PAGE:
During the severe frost last winter, I found considerable difficulty to fix upon some plan that would effectually serve for the above purpose. I had previously seen the efficacy of various kinds of coverings; but of all those known to rue, the best seemed to be one similar to that which 1 now mean to give a description of, and which may be designated the hay-net.

I mentioned what I wanted to one of the most intelligent men employed in the garden, and he then told me that the wall-trees here years ago used to be protected by a similar covering; and on inquiry, I found that he knew how to proceed in the matter. "Without any delay we made preparations for getting a lot of nets made, and the first thing that we required was a frame in which to make them. This we soon procured, which I can compare to an old-fashioned wooden bedstead without the cross-beams in the area. In addition it had a few wooden pins round it for holding the nets, as will be seen afterwards. The size of the frame was 11 feet long by 5 feet broad, and about 3 feet high, which was thought the most convenient. When the frame was procured, hay-ropes were made, for that material was ready at hand, and fixed upon it. We soon got a lot of nets made in one of the garden-sheds, where the men were not exposed to the severe weather.

In getting the ropes laid upon the frame for making our nets, the first one was laid round the edge outside the pins for a margin; the next was placed diagonally, from one corner to the other; then others were laid in the same direction as the latter, at about 5 inches apart, till the space on both sides was filled up. Then, again, from the opposite angle was laid another diagonal, taken in and out between the others already fixed, after the fashion of wicker-work. A corresponding number of ropes were worked in on each side of the latter till the net was framed out. All the ends of these ropes were fixed to the margin in due course, and when a tie with tar-cord was given at each crossing of the ropes, the net was ready for use.

We made as many nets in this way as protected about 150 yards of wall; and the rate we made them at was about 1 net per day for each man.

As the season advanced, and as soon as the first blossom began to expand, we put on our first set of nets. That was of course upon the Apricots; and in order to get them protected, the first part of our work was to place a lot of poles, and fix them, one every 5 feet, at an angle of about 65° to the wall; these were to answer the width of the nets, as will be understood, to keep them properly off the wall; behind, the poles were fixed; then we got on our nets, which we tied breadthwise to the topmost wire of the trellice, just under the coping. All that was now required was a wooden pin, put in to keep the two lower corners of the nets together, which were not kept in position by the poles, and the covering was completed.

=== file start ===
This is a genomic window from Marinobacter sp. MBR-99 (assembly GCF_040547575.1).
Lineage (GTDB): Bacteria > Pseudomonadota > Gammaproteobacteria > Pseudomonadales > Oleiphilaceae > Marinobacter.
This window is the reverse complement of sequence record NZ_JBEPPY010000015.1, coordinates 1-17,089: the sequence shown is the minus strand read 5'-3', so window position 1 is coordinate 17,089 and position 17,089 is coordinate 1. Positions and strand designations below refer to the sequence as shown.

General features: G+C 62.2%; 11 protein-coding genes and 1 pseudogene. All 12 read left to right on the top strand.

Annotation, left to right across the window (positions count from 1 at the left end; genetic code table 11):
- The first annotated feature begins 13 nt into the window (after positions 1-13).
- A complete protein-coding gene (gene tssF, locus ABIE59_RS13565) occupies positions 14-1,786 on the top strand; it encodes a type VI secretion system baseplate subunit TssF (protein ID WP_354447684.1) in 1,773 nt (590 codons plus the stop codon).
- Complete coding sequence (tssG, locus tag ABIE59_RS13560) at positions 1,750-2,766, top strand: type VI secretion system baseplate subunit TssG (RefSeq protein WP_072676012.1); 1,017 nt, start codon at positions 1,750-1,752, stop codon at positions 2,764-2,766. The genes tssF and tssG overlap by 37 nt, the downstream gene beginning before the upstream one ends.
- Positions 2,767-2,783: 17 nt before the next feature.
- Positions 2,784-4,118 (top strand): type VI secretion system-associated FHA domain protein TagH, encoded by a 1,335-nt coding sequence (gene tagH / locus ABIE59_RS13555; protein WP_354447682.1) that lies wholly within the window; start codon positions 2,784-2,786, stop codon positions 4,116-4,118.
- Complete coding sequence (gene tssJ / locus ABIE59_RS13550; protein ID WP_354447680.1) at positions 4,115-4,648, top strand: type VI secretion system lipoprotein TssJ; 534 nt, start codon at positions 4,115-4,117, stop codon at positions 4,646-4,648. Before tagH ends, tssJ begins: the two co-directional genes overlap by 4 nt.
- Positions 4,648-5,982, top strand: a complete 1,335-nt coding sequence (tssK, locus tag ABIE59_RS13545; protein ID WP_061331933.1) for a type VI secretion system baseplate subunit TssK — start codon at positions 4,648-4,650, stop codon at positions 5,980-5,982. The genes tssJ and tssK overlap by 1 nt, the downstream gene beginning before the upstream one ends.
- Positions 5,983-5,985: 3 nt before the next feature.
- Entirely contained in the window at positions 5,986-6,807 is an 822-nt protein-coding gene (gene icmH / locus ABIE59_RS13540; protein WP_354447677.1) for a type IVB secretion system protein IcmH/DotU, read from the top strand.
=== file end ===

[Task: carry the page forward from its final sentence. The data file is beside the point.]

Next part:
We had all our Peaches and Apricots covered in this way, excepting one wall of the latter, and that we had protected by a double ply of herring-nets and another of hexagon netting together. This we tried for comparison with the hay-nets. What of the result of these two modes of covering? From the trees that were protected by the herring-nets we have scarcely had a crop; whereas from those that were covered by the hay-nets we have gathered an abundant crop, and we thinned as many fruit off them as would have made six good crops. These results speak for themselves, and show the superiority of the one mode of covering over the other.

On all favourable occasions when we thought that we could render any assistance to the blossoms to insure their fertility, we lifted the nets up and doubled them back upon the top of the wall; and at all times when there might be some danger from frost they were let down again and pinned as before. These nets will be found to husband warmth considerably - at least they break the cold winds in a great degree - and they admit much more light than a person would at first imagine.

To conclude these notes, I can only say that I know of no better covering for wall-trees - excepting glass - than the hay-net; and I should advise all those who require to put up a temporary protection, and who have not already proved its efficacy, to give the plan a trial. Robert Mackellar.

Elvaston Castle Gardens.